What if I bend a bearing cover. What if there's still dirt in there and the bearing locks up and I die. What if there isn't enough lube and the bearing locks up and I die. What if there's water in the bearing and it rusts then locks up and I die. What if I snap something on the cage (the thing that holds the individual balls in place) and the bearings fall out and my wheel falls off and I die. And so on.

Granted, all this is relatively pointless, since the ACTUAL consequence of any of these worst case scenarios is pretty easy: If A (where A is the catastrophic ruination of any part of my skate while skating), I fall down (I am the best faller on the team, I have NO fear of falling), do situps for the rest of practice, and buy new parts.

All that said, it took me four hours to fully clean my skates last night, since my bearings had to go through four acetone washes before I was convinced that they were all clean enough to be reassembled.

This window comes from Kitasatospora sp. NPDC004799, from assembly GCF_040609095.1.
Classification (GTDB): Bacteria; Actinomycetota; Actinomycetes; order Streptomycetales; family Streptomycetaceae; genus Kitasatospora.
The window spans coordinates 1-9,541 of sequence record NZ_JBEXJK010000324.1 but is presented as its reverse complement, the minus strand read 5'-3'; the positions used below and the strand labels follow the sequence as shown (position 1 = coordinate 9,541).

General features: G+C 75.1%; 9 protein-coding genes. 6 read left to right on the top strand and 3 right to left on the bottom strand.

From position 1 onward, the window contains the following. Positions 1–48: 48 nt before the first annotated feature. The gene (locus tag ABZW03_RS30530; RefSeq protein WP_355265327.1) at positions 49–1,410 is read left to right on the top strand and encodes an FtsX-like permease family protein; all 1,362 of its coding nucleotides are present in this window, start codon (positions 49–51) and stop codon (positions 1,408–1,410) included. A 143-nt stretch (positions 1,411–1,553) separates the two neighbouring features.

Shiny and clean!

The interesting thing happened when I went to clean my wheels. (Lucky, there is nothing scary about cleaning wheels. Rinse 'em off and you're done.)

The first time I took my wheels off my skates was also the first time I had them regrooved. After about a year of skating, they'd all been worn bald, and I was sliding all over the track. Theoretically, people told me, you can tell how you're skating based on how worn down your wheels are, and where. Inside wheels wear faster than outside wheels, since that's where you should be putting the most pressure. They also wear at a slight angle, because of crossover. Because of this, you should rotate your wheels regularly.

But my wheels were all uniform. I took this to mean that basically, I sucked.

This time, though, as I was swishing my skinny new Stalkers around in soapy water, I realized that they actually felt different. As I took them out and looked at them - yup. Sure enough, some of the grooves are more worn down than the others. And it's pretty evenly divided, 4 and 4. So, inside wheels and outside wheels. Which means that since starting roller derby (and changing to new wheels that don't suck and actually allow me to T-stop and are ohmygod amazing), I've legitimately become a better, stronger skater. Whaaaaaaat??